However, the problem of political partisanship is not the only problem of lustration in the Balkans. Angelovska further highlights that “the greatest failure of Macedonian lustration … is that it has completely put aside victims”(61). Relaying on the opinion of the Macedonian civil society activist Zarko Trojanovski, Angelovska agrees that, by focusing on informants and collaborators, lustration, in the long-term, leads to the oblivion of the victims. In Trojanovski’s opinion, the nature of transitional justice is not understood if victims’ needs are not recognised and, thus, lustration has to be complemented by some other transitional justice mechanisms. Similarly, when describing transitional justice mechanisms in Bosnia and Herzegovina, Briony Jones, Alex Jeffrey and Michaelina Jakala recognise that it is crucial to understand and constantly ask the question “for whom does transitional justice take place?” (89). In all of the countries featured in this volume, civil society actors have been strong advocates for the process of lustration but, at the same time, civil society representatives have tried to ensure transitional justice processes are victim-centred.
Most of the other chapters discuss the mechanisms civil society organisations employed in order to increase awareness about the victims’ needs and to make sure their voice is recognised. For instance, Olivera Simić describes how the Pillar of Shame project, which was implemented by the Center for Political Beauty, a non-profit organisation from Berlin, aimed to remind the world about the victims of the Srebrenica genocide and the UN’s failure to prevent this atrocity. Further, two pairs of authors (Arnaud Kurze and Iva Vukisic and Jill Irvine and Patrice McMahon) analyse the transnational civil society network Coalition for RECOM which was a campaign to set up a Commission that would be tasked with establishing facts about the War (1991-2001). These analyses explored thoroughly the successes and limitations of this joint initiative of three non-government organisations from Bosnia, Serbia and Croatia taking into consideration victims’ perspective and needs. Following the same line, other authors illustrate and elaborate on many other victims-centred aspects of civil-society engagement: structured encounters of Serbs and Albanians (Orli Fridman), gender aspects of transitional justice (Michael Potter and Hedley Abernethy), public apologies (Tamara Banjeglav) and public awareness raising campaigns (Jamie Rowen).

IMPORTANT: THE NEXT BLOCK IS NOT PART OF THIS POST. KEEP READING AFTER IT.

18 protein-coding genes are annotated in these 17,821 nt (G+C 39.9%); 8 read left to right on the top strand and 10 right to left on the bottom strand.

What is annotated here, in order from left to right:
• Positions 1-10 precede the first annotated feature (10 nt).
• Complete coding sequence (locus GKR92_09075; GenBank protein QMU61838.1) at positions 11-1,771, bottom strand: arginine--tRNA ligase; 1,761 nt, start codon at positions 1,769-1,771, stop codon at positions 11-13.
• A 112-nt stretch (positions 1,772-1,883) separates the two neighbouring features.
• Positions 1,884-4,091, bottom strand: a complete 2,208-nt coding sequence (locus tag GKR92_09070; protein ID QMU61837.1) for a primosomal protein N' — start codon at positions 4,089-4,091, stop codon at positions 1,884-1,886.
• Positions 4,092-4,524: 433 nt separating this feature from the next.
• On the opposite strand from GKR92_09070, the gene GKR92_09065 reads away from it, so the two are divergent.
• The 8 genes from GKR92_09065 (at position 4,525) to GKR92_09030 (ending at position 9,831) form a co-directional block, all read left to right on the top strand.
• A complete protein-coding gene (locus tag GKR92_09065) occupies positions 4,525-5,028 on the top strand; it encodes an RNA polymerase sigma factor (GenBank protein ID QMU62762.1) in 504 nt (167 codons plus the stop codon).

I recommend this book to scholars unfamiliar with the processes of transitional justice in the Balkans. Even scholars and stakeholders who are already familiar with those processes in the Balkans will find some chapters enlightening because the book raises very important issues which need to be addressed by civil societies that are yet to deal with the past human rights violations. Further, the book highlights not only the need for different transitional justice mechanisms to be complementary (as it is brilliantly exemplified by Tamara Banjeglav in her case study about Croatia), but also for the government and non-government actors to work together. This volume significantly contributes to the existing transitional justice literature covering both ‘top-down’ and ‘bottom up’ processes of transitional justice and of civil society involvement in the Balkans.